Dedicating more time to this blog features in my list of things to do after my Masters is over. However, I have some other things in the pipeline that will make this space as silent as it has been over the past few months for a bit longer. My parents are visiting me next week, so I will try to be a good host, devoting my time to feeding them British grub (fish and chips? Check. Sunday roast? Check). Further down the line, B. and I might even move house and town. I’ll come back, but in the meantime let’s all cross our fingers for a pass, hey?


Crostata di more

Pastry recipe adapted from Pellegrino Artusi, La Scienza in Cucina e L’Arte di Mangiar Bene (Ricetta C). Artusi says to cream the butter and sugar, then add eggs and flour. I worked the cold butter into the flour, then added sugar and eggs. The results are different – both are delicious.

Ingredients for the pastry
135 gr unsalted butter, cold and cubed
270 gr plain flour (I used 170 gr plain + 100 gr white spelt)
115 gr icing sugar
pinch of salt
4 eggs yolks
zest from half a big lemon or an orange (organic and unwaxed)
30 ml brandy or Cognac
1 tbsp cold water
Ingredients for the filling
350 gr fresh blackberries
40 gr demerara sugar
vanilla (beans or extract)
1 heaped tsp cornflour (cornstarch)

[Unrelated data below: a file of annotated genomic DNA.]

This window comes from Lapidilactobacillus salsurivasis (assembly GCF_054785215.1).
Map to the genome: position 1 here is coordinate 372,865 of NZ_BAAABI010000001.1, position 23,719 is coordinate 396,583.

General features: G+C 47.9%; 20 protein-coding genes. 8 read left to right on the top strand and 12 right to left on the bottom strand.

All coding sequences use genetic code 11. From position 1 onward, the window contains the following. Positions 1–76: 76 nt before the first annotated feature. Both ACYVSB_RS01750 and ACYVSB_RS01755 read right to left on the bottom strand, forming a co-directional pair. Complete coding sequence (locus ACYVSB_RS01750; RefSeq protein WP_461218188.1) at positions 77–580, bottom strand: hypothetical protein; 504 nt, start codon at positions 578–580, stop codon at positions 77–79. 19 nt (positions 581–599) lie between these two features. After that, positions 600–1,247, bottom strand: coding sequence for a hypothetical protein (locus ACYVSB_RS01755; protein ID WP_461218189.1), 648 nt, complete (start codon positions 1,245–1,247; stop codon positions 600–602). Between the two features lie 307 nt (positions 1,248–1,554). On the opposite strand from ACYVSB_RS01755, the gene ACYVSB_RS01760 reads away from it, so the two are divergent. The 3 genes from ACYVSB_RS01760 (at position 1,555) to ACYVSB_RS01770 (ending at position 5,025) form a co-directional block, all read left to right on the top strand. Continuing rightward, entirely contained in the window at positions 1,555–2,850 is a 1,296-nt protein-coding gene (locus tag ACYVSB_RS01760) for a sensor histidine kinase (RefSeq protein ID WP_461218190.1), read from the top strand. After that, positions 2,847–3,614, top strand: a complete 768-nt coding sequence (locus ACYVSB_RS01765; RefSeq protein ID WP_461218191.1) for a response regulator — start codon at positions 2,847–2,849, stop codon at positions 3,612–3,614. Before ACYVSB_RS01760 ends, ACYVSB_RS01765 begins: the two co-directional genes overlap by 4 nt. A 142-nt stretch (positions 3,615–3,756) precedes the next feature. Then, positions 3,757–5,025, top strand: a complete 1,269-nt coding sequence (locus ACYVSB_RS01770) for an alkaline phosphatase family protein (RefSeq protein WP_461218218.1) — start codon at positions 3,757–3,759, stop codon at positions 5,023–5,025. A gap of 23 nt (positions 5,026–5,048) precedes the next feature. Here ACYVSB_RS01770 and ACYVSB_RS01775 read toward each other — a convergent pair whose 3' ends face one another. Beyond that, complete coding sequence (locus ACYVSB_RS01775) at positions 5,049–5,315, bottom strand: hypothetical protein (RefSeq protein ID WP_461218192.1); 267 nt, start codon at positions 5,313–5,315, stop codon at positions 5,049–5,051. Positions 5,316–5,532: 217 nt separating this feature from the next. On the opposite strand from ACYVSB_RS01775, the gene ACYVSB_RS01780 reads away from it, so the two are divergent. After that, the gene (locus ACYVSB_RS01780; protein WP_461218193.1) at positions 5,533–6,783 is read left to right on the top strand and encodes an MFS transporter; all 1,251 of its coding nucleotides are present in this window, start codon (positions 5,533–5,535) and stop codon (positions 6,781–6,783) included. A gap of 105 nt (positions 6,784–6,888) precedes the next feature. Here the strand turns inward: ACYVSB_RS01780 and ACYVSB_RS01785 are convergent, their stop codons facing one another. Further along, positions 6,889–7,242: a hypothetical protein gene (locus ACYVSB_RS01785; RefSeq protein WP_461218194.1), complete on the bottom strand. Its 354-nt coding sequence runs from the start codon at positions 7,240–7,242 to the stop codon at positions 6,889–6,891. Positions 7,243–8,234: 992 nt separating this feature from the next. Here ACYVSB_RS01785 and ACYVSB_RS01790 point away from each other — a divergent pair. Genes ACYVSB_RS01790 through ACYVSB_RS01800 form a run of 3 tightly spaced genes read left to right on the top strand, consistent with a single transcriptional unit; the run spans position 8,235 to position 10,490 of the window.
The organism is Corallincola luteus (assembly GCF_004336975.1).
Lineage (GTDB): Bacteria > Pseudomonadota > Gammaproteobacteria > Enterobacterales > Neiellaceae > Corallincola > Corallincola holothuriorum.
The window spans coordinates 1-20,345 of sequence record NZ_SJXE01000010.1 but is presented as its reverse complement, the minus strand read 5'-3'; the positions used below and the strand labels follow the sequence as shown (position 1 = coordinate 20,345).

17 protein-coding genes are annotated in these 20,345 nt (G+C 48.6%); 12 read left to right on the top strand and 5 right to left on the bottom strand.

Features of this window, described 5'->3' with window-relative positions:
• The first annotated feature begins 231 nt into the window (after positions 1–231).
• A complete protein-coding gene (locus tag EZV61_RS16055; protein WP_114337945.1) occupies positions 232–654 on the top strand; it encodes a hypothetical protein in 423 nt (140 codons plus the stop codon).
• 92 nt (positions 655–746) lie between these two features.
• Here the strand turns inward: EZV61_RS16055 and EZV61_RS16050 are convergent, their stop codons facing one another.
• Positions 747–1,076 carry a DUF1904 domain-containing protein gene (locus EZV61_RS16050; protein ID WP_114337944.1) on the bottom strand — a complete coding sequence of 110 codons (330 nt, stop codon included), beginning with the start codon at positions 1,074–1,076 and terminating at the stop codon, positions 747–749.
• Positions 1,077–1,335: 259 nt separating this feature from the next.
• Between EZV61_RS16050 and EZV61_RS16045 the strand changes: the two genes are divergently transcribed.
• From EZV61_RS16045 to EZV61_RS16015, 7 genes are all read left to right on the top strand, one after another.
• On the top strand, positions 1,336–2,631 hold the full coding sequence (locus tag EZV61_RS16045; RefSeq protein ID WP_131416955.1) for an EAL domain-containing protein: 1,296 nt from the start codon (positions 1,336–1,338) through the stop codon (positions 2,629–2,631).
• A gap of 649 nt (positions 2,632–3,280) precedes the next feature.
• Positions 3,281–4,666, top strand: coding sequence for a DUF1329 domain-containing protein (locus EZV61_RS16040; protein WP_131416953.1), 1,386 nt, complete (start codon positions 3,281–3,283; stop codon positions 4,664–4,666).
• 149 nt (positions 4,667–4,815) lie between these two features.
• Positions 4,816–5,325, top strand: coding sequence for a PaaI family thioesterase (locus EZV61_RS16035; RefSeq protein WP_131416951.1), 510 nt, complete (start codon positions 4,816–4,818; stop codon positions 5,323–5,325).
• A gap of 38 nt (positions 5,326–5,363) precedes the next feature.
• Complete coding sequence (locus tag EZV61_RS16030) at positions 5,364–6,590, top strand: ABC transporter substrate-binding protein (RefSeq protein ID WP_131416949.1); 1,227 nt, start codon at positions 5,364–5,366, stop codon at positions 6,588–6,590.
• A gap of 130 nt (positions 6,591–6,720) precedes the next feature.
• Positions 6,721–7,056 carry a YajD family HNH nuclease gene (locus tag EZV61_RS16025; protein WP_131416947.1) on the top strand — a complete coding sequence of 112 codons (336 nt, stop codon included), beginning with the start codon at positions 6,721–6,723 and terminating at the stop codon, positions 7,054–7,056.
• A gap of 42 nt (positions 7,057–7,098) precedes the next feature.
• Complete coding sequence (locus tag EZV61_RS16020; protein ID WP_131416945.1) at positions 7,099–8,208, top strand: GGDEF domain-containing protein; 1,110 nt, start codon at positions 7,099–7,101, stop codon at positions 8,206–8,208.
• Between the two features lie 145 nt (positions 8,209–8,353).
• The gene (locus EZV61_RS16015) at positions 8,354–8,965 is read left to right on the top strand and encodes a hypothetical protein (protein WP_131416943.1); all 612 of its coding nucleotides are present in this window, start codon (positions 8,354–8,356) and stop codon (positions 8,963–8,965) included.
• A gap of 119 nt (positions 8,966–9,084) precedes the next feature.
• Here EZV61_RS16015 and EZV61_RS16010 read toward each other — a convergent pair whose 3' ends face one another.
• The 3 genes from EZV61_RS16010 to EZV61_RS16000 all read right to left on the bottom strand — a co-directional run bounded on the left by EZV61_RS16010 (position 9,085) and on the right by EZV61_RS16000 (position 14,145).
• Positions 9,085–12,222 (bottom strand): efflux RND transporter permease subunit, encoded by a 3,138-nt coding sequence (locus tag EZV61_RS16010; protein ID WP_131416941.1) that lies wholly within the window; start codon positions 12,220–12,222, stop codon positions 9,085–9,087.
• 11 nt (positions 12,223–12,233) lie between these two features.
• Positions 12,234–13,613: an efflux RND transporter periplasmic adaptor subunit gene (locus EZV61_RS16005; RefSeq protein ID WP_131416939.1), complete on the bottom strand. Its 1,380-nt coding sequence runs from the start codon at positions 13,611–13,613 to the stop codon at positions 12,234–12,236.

Prepare the pastry. In a big bowl, cut the butter in the flour until you the mixture has a sandy texture with some pea-sized bits of butter. Mix in the icing sugar and salt. In a separate bowl, stir together egg yolks, zest, brandy. Add this to the flour and butter mix and quickly and briefly stir to incorporate. With your (cold!) hands, bring together into a dough. Don’t knead, rather gather the crumbs into one ball with your palms. Tip the mixture on a board and keep bringing the dough together. You might need 1 tbsp or so of cold water at this point. Without worrying too much about the last crumbs, flatten slightly the dough and wrap in cling film. Rest in the fridge to firm up until needed. Preheat the oven to 200°C. Take a baking dish or cake tin. I didn’t grease mine (with all the fat in the pastry, it doesn’t really need it) but to be on the safe side, you can do it. Flour the board, flour your rolling pin and take the dough out of the fridge. Start rolling out the dough. As Deb of Smitten Kitchen says, roll, lift, turn, repeat. Work quickly. Stop when you have a round about 7-8mm. Lift one side onto the rolling pin and gently transfer it to the baking dish. Trim the edges – you’ll need them for the lattice top – and put the dish in the fridge to firm up. Bring together the trims into a ball and put in the fridge too. Prepare the filling: in a bowl, bring together all the ingredients and stir briefly. Take the leftover pastry from the fridge, roll it out, cut in strips. Take the baking dish, spread the filling in the pastry case, arrange the pastry strips to form a lattice top. Bake immediately until golden. This might take anywhere between 30 and 45 minutes.